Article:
Duke Johnson Jr.'s first touchdown featured two staples of offensive coordinator John DeFilippo's play calling: Pre-snap movement and throwing the football to running backs.
When the Browns broke their huddle, they initially lined up in their base two wide receiver, I-Formation set. That wouldn't last long.
In what's known in the NFL as an explosion, the Browns shift everyone out of their original slot into a shotgun. Five-wide receiver set. Johnson Jr. nestles in at the slot on the left and fullback Malcolm Johnson lines up as the outside receiver. The Chargers are frantically communicating. When pre-snap movement is used effectively, it can create confusion, doubt and in this case, deception.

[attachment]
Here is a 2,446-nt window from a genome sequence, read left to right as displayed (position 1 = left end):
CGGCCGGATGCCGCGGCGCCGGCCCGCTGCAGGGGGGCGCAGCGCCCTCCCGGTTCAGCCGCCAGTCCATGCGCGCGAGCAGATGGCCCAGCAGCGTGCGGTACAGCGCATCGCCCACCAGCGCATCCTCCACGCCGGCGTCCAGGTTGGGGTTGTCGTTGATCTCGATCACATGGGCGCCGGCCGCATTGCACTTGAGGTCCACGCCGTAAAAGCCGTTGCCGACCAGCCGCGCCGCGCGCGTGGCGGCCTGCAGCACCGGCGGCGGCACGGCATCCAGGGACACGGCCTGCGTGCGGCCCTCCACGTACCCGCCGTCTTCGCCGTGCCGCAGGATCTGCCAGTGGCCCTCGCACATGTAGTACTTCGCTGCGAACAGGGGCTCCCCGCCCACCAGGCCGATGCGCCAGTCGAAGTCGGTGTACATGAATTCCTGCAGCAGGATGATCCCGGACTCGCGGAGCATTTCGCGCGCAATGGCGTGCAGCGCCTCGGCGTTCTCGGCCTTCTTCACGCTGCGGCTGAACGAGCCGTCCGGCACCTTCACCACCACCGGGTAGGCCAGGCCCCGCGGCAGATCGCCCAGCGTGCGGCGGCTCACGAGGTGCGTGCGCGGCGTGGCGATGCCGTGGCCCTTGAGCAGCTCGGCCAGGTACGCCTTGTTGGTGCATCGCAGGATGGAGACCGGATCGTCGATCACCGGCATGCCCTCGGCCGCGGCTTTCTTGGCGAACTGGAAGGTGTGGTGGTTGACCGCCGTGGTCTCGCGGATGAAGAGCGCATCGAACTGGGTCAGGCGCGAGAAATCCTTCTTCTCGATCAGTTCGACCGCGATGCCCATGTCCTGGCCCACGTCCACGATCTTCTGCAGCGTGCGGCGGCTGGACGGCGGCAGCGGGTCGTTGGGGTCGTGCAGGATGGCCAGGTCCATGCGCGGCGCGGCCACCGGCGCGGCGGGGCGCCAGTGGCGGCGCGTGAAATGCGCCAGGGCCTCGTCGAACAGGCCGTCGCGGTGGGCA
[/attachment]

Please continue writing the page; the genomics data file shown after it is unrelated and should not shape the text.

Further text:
The Chargers are in man coverage – just the look the Browns wanted for this play. With Taylor Gabriel Travis Benjamin and Jim Dray lined up to the right, Josh McCown's job is to sell San Diego safety Eric Weddle he's throwing that way, hopefully leaving Johnson Jr. in one-on-one coverage.
McCown does his part, faking that the play is going to the right.
Weddle is frozen – in the wrong direction. Johnson Jr. begins his flight down the field, exploding past veteran linebacker Donald Butler.
DeFilippo's play design was masterful. He's had a knack for hitting the right button and knowing when to take chances down the field. The catch, on the other hand, was unbelievable. Johnson Jr. looked like centerfielder Kenny Lofton circa 1995 at Jacobs Field tracking down a scorching line drive. The over-the-shoulder catch will be a play Cleveland's rookie will never forget.